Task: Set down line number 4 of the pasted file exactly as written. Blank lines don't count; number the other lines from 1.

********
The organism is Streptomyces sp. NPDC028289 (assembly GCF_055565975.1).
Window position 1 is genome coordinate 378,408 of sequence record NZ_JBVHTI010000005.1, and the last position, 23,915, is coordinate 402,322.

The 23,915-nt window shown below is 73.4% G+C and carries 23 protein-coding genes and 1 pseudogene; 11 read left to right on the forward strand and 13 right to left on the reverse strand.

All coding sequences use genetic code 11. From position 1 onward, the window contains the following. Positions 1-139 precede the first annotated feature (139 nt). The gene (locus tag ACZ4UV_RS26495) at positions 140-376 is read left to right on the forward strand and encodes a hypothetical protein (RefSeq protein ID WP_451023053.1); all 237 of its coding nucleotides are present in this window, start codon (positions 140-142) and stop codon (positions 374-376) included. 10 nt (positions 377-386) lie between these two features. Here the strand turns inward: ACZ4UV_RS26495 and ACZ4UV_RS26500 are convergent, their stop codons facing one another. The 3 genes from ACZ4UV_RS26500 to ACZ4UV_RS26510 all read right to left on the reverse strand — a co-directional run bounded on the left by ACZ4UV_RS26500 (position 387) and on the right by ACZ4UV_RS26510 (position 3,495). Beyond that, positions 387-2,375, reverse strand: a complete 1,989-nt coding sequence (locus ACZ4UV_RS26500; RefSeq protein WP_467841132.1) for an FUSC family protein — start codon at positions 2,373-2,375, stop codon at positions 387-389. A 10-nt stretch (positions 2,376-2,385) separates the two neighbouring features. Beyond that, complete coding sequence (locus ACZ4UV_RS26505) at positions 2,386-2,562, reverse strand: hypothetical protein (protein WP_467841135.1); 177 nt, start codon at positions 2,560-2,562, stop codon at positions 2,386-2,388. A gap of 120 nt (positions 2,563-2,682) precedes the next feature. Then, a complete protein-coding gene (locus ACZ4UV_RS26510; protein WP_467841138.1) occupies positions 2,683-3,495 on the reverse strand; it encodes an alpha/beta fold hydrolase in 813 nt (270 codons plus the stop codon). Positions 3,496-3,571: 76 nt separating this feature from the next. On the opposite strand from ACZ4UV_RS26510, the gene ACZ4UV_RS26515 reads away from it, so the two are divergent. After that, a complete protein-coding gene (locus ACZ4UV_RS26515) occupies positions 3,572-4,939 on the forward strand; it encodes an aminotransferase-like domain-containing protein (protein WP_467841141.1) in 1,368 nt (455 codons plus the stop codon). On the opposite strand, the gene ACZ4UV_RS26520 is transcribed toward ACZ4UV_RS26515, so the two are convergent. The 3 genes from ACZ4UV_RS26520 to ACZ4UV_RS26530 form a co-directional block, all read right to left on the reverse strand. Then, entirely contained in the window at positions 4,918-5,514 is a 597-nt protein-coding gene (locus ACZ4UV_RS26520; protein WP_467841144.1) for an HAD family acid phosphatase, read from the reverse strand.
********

All coding sequences use genetic code 11. From position 1 onward, the window contains the following. Positions 1-139 precede the first annotated feature (139 nt). The gene (locus tag ACZ4UV_RS26495) at positions 140-376 is read left to right on the forward strand and encodes a hypothetical protein (RefSeq protein ID WP_451023053.1); all 237 of its coding nucleotides are present in this window, start codon (positions 140-142) and stop codon (positions 374-376) included. 10 nt (positions 377-386) lie between these two features. Here the strand turns inward: ACZ4UV_RS26495 and ACZ4UV_RS26500 are convergent, their stop codons facing one another. The 3 genes from ACZ4UV_RS26500 to ACZ4UV_RS26510 all read right to left on the reverse strand — a co-directional run bounded on the left by ACZ4UV_RS26500 (position 387) and on the right by ACZ4UV_RS26510 (position 3,495). Beyond that, positions 387-2,375, reverse strand: a complete 1,989-nt coding sequence (locus ACZ4UV_RS26500; RefSeq protein WP_467841132.1) for an FUSC family protein — start codon at positions 2,373-2,375, stop codon at positions 387-389. A 10-nt stretch (positions 2,376-2,385) separates the two neighbouring features. Beyond that, complete coding sequence (locus ACZ4UV_RS26505) at positions 2,386-2,562, reverse strand: hypothetical protein (protein WP_467841135.1); 177 nt, start codon at positions 2,560-2,562, stop codon at positions 2,386-2,388. A gap of 120 nt (positions 2,563-2,682) precedes the next feature. Then, a complete protein-coding gene (locus ACZ4UV_RS26510; protein WP_467841138.1) occupies positions 2,683-3,495 on the reverse strand; it encodes an alpha/beta fold hydrolase in 813 nt (270 codons plus the stop codon). Positions 3,496-3,571: 76 nt separating this feature from the next. On the opposite strand from ACZ4UV_RS26510, the gene ACZ4UV_RS26515 reads away from it, so the two are divergent. After that, a complete protein-coding gene (locus ACZ4UV_RS26515) occupies positions 3,572-4,939 on the forward strand; it encodes an aminotransferase-like domain-containing protein (protein WP_467841141.1) in 1,368 nt (455 codons plus the stop codon). On the opposite strand, the gene ACZ4UV_RS26520 is transcribed toward ACZ4UV_RS26515, so the two are convergent. The 3 genes from ACZ4UV_RS26520 to ACZ4UV_RS26530 form a co-directional block, all read right to left on the reverse strand. Then, entirely contained in the window at positions 4,918-5,514 is a 597-nt protein-coding gene (locus ACZ4UV_RS26520; protein WP_467841144.1) for an HAD family acid phosphatase, read from the reverse strand.